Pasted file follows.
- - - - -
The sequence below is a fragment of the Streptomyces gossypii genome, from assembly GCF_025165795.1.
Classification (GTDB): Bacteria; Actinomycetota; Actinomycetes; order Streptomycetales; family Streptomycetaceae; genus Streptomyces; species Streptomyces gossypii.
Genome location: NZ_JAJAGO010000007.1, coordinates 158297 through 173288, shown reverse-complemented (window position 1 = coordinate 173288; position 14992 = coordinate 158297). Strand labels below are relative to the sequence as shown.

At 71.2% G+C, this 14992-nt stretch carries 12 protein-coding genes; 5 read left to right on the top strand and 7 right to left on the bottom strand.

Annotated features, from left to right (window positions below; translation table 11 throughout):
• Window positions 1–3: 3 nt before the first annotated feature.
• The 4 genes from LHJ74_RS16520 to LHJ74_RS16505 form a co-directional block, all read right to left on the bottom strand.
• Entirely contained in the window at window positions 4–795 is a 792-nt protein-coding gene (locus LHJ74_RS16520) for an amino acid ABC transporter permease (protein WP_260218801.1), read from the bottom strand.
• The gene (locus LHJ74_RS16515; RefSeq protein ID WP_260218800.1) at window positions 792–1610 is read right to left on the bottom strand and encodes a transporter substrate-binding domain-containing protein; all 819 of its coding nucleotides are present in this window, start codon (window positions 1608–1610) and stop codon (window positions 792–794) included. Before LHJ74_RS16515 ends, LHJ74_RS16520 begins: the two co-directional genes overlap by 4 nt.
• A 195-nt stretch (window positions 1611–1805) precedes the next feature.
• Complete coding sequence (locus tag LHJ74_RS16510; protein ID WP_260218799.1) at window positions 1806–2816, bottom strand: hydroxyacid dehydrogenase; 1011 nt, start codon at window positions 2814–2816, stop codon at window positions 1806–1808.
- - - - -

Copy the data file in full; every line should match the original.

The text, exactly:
The sequence below is a fragment of the Streptomyces gossypii genome, from assembly GCF_025165795.1.
Classification (GTDB): Bacteria; Actinomycetota; Actinomycetes; order Streptomycetales; family Streptomycetaceae; genus Streptomyces; species Streptomyces gossypii.
Genome location: NZ_JAJAGO010000007.1, coordinates 158297 through 173288, shown reverse-complemented (window position 1 = coordinate 173288; position 14992 = coordinate 158297). Strand labels below are relative to the sequence as shown.

At 71.2% G+C, this 14992-nt stretch carries 12 protein-coding genes; 5 read left to right on the top strand and 7 right to left on the bottom strand.

Annotated features, from left to right (window positions below; translation table 11 throughout):
• Window positions 1–3: 3 nt before the first annotated feature.
• The 4 genes from LHJ74_RS16520 to LHJ74_RS16505 form a co-directional block, all read right to left on the bottom strand.
• Entirely contained in the window at window positions 4–795 is a 792-nt protein-coding gene (locus LHJ74_RS16520) for an amino acid ABC transporter permease (protein WP_260218801.1), read from the bottom strand.
• The gene (locus LHJ74_RS16515; RefSeq protein ID WP_260218800.1) at window positions 792–1610 is read right to left on the bottom strand and encodes a transporter substrate-binding domain-containing protein; all 819 of its coding nucleotides are present in this window, start codon (window positions 1608–1610) and stop codon (window positions 792–794) included. Before LHJ74_RS16515 ends, LHJ74_RS16520 begins: the two co-directional genes overlap by 4 nt.
• A 195-nt stretch (window positions 1611–1805) precedes the next feature.
• Complete coding sequence (locus tag LHJ74_RS16510; protein ID WP_260218799.1) at window positions 1806–2816, bottom strand: hydroxyacid dehydrogenase; 1011 nt, start codon at window positions 2814–2816, stop codon at window positions 1806–1808.